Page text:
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Botswana Safari, Okavango Delta Posts

Tau Pan August 2013

 

The coalition of two cheetah was found to the west of Letiahau on the 12th of this month, resting under the umbrella thorn acacia. They looked as though the dry times were suiting them, and were healthy. A few days later, at Leopard pan, four tiny cheetah cubs were found with their mother feeding on a springbok at Leopard Pan. Four cubs is a lot for a mother to raise, and unfortunately, cheetah cubs have a high mortality rate, so let’s hope that she has some good luck on her side. Young cheetah cubs have markings that resemble the white back stripe of a honey badger – possibly a deterrent to any predator that isn’t paying close attention…

Big herds of around 200 springbok were seen along West road.

Four honey badgers were seen foraging in the Tau Pan area one morning, digging for rodents or scorpions. The pale chanting goshawks were also in attendance – these birds are known for following honey badgers, in the hope that they disturb something that the goshawk can grab for itself.

Lions were seen most days from the middle of the month, often at the waterhole. The Tau Pan Pride with the two adult lionesses were seen mating with the males that now dominate the area. The sub adults (eight) are still with the females, and the young males have yet to break away.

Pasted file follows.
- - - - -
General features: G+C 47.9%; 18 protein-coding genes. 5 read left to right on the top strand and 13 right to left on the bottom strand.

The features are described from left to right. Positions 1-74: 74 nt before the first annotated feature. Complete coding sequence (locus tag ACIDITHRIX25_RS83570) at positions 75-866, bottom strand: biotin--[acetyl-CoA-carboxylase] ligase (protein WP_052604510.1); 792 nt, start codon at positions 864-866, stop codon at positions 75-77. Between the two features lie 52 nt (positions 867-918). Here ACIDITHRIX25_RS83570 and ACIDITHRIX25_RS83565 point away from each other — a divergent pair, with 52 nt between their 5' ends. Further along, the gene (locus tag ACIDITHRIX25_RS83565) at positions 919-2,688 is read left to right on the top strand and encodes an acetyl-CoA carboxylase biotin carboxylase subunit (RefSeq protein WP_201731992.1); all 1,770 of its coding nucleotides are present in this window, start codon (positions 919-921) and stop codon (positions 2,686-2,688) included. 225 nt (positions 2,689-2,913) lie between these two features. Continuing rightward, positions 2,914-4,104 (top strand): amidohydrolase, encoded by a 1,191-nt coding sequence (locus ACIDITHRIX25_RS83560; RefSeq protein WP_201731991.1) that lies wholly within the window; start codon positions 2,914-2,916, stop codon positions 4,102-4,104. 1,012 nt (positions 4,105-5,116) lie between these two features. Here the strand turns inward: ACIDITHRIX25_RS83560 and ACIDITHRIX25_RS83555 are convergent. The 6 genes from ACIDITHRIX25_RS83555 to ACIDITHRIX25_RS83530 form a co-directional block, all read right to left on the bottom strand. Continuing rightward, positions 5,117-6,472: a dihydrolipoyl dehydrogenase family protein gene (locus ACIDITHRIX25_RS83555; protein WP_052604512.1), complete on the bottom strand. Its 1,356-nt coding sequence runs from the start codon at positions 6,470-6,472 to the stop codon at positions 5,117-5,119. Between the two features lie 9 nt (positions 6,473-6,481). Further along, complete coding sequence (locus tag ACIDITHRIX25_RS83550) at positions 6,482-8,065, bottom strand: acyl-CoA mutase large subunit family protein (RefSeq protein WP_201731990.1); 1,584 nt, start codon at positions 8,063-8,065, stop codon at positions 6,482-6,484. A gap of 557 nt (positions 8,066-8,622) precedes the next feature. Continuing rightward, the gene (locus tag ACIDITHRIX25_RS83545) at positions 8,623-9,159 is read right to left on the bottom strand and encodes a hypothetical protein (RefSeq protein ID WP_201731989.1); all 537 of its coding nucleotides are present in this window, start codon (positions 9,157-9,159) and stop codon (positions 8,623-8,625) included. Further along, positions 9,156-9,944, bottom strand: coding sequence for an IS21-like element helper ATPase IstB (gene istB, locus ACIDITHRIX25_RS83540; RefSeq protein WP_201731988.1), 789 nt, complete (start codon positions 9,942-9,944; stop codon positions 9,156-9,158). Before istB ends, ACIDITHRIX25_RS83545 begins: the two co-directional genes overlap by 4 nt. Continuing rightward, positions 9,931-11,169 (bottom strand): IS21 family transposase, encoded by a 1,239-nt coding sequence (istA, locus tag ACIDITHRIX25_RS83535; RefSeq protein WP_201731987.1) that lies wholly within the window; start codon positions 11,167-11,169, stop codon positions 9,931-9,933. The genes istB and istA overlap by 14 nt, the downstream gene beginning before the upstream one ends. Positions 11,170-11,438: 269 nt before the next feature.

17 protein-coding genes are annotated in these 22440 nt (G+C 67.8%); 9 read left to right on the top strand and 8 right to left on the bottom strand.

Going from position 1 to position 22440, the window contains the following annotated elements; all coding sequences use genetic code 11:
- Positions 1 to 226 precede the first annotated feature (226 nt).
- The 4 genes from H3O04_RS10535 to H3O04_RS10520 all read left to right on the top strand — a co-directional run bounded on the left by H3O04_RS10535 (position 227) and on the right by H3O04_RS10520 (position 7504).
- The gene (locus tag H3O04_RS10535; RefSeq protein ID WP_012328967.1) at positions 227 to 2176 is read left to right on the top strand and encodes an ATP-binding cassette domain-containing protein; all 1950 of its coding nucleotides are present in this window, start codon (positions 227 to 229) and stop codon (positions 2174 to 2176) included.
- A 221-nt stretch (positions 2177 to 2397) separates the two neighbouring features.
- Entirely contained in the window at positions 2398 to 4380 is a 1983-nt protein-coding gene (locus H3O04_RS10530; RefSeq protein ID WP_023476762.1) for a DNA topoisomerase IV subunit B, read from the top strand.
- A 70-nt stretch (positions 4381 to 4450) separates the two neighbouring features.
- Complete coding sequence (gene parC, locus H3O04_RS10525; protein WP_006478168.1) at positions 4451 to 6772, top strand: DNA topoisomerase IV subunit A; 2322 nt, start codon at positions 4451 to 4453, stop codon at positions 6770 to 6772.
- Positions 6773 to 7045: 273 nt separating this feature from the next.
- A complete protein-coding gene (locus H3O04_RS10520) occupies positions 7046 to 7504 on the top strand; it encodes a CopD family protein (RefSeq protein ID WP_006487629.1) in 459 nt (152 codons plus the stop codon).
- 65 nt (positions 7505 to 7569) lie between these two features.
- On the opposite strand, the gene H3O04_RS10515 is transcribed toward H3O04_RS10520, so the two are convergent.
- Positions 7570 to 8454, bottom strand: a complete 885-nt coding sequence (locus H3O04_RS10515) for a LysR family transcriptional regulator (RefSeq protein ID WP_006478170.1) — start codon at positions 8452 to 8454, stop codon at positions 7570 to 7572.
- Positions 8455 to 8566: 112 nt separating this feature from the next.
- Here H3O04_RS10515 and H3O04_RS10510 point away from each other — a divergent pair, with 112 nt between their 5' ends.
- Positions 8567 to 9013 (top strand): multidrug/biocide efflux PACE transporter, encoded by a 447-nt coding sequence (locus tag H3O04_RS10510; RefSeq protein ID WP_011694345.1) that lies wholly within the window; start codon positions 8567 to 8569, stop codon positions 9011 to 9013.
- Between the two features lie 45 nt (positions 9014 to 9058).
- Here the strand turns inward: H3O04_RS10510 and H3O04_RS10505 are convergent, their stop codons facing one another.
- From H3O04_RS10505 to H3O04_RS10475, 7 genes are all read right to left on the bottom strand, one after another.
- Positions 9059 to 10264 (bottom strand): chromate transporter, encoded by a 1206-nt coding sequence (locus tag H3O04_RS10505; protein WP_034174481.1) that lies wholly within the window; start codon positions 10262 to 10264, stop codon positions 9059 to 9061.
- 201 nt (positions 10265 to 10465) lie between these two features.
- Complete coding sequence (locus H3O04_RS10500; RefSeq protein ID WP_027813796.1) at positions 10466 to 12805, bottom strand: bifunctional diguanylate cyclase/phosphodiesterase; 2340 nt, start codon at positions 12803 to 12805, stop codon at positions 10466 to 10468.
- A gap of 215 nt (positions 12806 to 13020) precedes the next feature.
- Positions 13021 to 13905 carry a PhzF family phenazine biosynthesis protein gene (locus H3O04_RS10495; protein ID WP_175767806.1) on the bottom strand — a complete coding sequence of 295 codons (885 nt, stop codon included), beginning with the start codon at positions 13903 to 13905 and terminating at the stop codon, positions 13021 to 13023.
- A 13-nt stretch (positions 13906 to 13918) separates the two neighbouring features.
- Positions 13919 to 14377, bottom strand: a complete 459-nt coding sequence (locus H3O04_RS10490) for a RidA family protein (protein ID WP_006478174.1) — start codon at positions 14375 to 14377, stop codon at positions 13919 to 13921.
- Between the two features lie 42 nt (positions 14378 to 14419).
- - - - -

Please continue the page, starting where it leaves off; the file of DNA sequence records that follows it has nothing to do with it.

And yes, apparently a brown hyena den has been discovered along West Road Three hyena cubs were seen playing outside the den with some sticks. This is a first for the area, and I wouldn’t actually believe it was there not photographic proof to go with it…

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Nxai Pan August 2013

 

Waking up the morning of the 3rd of August, the ground was covered with some very strange speckles on the ground, as though millions of tiny antlions had suddenly dug in. A closer inspection revealed something even more surprising: during the night, it had rained! This may be pretty normal in most parts of the world, but in northern Botswana in August, it happens as frequently as a total solar eclipse. The skies are normally perfectly empty of clouds for roughly six months, but the previous day had light grey clouds almost totally covering the sky. The drops were too well spread out to do more than evaporate on impact, so its still a long few months till the rains are expected again. They mysterious clouds disappeared that afternoon, replaced by the normal blue sky.